Notes of Guidance for the Protection of Embedded Generating Plant up to 5 MW for Operation in Parallel with Public Electricity Suppliers’ distribution systems.

All Engineering Recommendations are available from:

Energy Networks Association
18 Stanhope Place
Marble Arch
London
W2 2HH
Tel: 0207 706 5100
Fax: 0207 706 5101
www.energynetworks.org.uk

Electrical Grid Connected Generation & DNO’s

Wednesday, May 20th, 2009

Grid Connected Generation

Terminology to Start

• Developer

– You!

• Distribution Network Owner/Operator (DNO)

– Owns, maintains, develops and operates the physical network
– SP Manweb, United Utilities in the North West
– Not the slightest bit interested in selling or buying energy from you

• Electricity Supplier

– Party to contract with to buy & sell energy
– Npower, PowerGen, Scottish Power, British Gas, etc…
– Not the slightest bit interested in the physical connection

• Ofgem

– Electricity and Gas Market regulator
– Also administers the ROC process if your technology is eligible

Just Some of the Legal Issues

• If grid connected, then it is a legal requirement to have permission to connect & operate any form of generation

– Needs to have a DNO connection agreement
– Needs to have correct electrical protection
– Needs to have correct earthing
– Needs to have an export meter (if exporting)
– Needs to have a supplier contract (if exporting)

• D-code : Distribution Code for UK Distribution Networks

• G-code : Grid Code for UK Transmission Networks

• Electricity at Work Regulations

Engineering Recommendations

• Technical connection requirements are detailed in the Engineering Recommendations

– DNOs view these as “Rules” rather than just “Recommendations”

• G83: Less than 6kW (16A/phase)

– No connection agreement required but must notify DNO once on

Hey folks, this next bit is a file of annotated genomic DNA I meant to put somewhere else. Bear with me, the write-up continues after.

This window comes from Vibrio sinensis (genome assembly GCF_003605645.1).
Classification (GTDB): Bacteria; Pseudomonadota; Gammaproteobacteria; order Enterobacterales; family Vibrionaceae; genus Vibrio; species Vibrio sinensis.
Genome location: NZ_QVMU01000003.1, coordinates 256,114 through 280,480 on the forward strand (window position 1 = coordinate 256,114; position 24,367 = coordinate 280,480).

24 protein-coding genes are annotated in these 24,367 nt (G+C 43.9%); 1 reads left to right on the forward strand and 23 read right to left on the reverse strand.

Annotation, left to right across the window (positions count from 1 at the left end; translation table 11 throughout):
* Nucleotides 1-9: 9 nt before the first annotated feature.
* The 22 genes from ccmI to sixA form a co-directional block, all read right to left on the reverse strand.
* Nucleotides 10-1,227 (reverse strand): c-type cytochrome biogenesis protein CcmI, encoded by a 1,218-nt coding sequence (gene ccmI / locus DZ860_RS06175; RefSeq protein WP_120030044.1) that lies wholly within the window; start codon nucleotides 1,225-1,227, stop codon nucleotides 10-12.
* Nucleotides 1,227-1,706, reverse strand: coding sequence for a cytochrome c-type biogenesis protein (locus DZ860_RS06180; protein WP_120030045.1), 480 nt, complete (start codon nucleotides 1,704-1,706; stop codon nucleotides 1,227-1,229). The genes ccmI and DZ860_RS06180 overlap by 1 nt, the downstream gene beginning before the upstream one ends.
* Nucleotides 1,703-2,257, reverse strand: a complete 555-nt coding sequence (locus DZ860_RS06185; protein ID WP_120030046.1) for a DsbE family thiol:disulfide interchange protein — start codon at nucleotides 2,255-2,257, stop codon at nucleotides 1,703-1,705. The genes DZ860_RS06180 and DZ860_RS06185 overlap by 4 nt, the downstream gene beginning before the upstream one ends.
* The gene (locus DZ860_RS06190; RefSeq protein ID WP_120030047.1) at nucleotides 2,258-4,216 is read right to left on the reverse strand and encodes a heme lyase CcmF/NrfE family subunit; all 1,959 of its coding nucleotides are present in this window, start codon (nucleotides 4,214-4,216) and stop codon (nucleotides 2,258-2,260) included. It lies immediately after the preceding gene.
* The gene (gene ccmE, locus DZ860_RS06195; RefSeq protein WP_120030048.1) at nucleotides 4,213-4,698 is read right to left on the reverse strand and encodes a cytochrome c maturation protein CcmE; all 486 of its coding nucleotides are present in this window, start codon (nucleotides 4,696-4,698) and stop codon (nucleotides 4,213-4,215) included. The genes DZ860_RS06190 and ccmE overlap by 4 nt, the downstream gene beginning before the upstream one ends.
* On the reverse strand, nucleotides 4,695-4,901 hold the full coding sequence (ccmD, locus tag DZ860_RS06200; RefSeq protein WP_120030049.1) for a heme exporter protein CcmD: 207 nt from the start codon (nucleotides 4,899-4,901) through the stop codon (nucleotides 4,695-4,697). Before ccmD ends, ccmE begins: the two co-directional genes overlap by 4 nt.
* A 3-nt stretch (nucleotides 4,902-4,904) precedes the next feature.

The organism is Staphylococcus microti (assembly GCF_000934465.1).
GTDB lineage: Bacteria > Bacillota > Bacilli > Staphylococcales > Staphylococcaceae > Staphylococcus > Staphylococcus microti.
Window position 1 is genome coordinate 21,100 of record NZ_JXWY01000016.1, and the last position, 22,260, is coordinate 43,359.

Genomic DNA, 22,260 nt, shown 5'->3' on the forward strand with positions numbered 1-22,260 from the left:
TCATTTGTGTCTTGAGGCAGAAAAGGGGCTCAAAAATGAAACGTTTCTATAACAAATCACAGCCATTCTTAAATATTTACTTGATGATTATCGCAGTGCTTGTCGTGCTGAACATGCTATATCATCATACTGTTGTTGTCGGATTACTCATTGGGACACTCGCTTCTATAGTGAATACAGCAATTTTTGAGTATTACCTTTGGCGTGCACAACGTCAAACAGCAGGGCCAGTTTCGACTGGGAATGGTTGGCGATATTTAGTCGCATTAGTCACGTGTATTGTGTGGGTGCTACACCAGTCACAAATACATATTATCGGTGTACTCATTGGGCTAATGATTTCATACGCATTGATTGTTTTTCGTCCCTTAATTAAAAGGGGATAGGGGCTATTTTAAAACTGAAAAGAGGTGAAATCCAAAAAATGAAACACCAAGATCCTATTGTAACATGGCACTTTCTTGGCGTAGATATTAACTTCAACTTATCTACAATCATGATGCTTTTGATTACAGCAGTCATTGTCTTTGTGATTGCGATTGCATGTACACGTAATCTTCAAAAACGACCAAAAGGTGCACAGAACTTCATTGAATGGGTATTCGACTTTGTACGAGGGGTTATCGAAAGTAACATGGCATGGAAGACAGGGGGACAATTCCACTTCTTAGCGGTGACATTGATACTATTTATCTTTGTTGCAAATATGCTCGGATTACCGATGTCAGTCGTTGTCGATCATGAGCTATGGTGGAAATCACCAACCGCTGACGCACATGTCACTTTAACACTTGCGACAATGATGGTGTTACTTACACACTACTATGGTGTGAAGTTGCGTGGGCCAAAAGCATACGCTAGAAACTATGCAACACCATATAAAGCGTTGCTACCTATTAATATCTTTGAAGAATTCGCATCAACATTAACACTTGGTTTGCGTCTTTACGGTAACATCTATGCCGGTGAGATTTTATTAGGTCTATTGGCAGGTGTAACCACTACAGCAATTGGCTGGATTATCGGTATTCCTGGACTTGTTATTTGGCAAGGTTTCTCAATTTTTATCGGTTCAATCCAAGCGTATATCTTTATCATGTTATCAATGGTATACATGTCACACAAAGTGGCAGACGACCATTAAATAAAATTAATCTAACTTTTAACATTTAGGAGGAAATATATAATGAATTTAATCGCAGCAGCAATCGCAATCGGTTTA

• G59: Less than 5MW and less than 20kV connection

– Must have a connection agreement

• G75: Anything else up to 50MW or transmission connected

– Must have a connection agreement

DNO Responsibilities

• Statutory obligations under the terms of their licence

– Secure operation and development of the network
– Safe & reliable operation of the network
– Ensure fair and equal access to the network
– Least cost options for connection
– Lifetime of network not just your connection

• Must respond to a connection application within 90 days. Remember, they’re not out to get you, but they have responsibilities too!

 Electrical Connection Issues

• Technical issues to be considered during connection study/investigation

– Thermal limits
– Voltage limits & step change
– Reverse power-flows through transformers
– Short-circuit rating of switchgear
– Protection arrangements & co-ordination
– Harmonics & Power Quality
– Transient stability (usually only for larger generators)

• Energy Metering

• There will be the need to provide a reasonable level of data on the generator and the site connections

• The connection and protection will need to be witnessed and approved by the DNO in order to complete the connection process

 Network Capacity Issues

• The Distribution Network has real limits

• Due to load growth and the drive towards maximising use of existing assets, available headroom is often quite limited

– Cable ratings reached during peak load